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U.S. Troops To Redeploy After Morocco Cancels War Games

Apr. 17, 2013 - 10:32AM   |  
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RABAT — U.S. troops are to redeploy from Morocco after Rabat canceled annual war games in the kingdom, the U.S. Army said Wednesday, amid sharp disagreement over plans for a U.N. mission in the Western Sahara.

The “African Lion 2013” joint military exercises, which began last week and would have run through April 27, were to involve 1,400 personnel from U.S. Africa Command (AFRICOM) as well as 900 members of the Moroccan armed forces. Their cancellation comes as U.S.-backed plans emerged on broadening the mandate of the U.N. peacekeeping mission in the disputed Western Sahara region to probe human rights abuses, an initiative categorically rejected by Morocco.

“We’re readying those troops for redeployment to where they came from sooner than we had planned for,” AFRICOM spokesman Chuck Prichard told AFP. “The exercises have been deferred at the request of the kingdom of Morocco,” and no new date had been set for them to resume.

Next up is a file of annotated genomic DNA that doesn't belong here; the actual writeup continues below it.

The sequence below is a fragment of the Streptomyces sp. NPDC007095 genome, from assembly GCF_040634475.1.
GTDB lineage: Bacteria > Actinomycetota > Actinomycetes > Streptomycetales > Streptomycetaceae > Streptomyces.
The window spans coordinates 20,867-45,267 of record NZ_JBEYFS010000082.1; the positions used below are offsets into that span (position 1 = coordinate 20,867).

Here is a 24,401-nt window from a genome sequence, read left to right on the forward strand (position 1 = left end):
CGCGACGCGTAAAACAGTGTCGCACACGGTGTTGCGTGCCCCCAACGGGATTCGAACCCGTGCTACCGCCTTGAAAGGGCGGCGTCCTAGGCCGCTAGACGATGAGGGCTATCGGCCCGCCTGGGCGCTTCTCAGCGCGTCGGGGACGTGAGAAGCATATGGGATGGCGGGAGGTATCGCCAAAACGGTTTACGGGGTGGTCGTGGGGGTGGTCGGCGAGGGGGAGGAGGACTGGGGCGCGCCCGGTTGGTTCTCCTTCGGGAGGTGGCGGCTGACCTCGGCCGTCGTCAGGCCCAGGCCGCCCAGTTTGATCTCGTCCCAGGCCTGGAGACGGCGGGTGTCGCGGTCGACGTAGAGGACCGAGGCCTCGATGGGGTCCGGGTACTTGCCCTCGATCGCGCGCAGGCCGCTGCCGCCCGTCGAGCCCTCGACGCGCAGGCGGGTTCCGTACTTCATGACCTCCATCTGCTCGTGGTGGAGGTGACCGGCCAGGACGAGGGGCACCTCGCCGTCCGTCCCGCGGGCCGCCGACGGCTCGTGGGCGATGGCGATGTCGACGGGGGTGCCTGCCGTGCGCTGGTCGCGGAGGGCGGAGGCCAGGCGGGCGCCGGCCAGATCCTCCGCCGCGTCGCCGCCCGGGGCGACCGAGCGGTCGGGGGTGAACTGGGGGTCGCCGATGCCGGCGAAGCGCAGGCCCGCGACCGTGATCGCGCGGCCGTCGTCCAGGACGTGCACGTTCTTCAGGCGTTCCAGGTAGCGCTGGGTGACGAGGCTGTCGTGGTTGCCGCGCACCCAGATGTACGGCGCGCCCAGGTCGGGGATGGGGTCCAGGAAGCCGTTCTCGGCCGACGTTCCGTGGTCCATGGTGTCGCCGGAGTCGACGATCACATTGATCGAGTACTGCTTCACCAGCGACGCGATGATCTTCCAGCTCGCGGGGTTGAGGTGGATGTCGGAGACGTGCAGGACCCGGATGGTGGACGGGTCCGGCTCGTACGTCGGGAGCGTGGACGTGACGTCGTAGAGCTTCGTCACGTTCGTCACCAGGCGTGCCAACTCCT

“As far as the reasons why, the Moroccan officials made those decisions. I’d have to refer you to them,” he added.

On Tuesday evening, the Moroccan government spokesman declined to comment on reports the military exercises had been canceled. But he called plans to alter the mandate of the U.N. peacekeeping mission in Western Sahara, officially known as MINURSO, an attack on Morocco’s sovereignty that would have “harmful consequences” for regional stability.

The war games, which were to take place throughout Morocco and were geared toward building “military partner-nation capacity,” involved amphibious and peacekeeping operations, aerial refueling and low-level flight training. Armed forces from some 13 European and African countries had also been due to take part, according to AFRICOM, the branch of the U.S. military responsible for its Africa operations.

Washington is expected to present to the 15-nation U.N. Security Council at the end of April its proposal that MINURSO’s mandate be extended to monitor rights abuses, according to diplomatic sources. The initiative has set off a furious lobbying campaign by Morocco, which began annexing the former Spanish colony in 1975 in a move not recognized by the international community.

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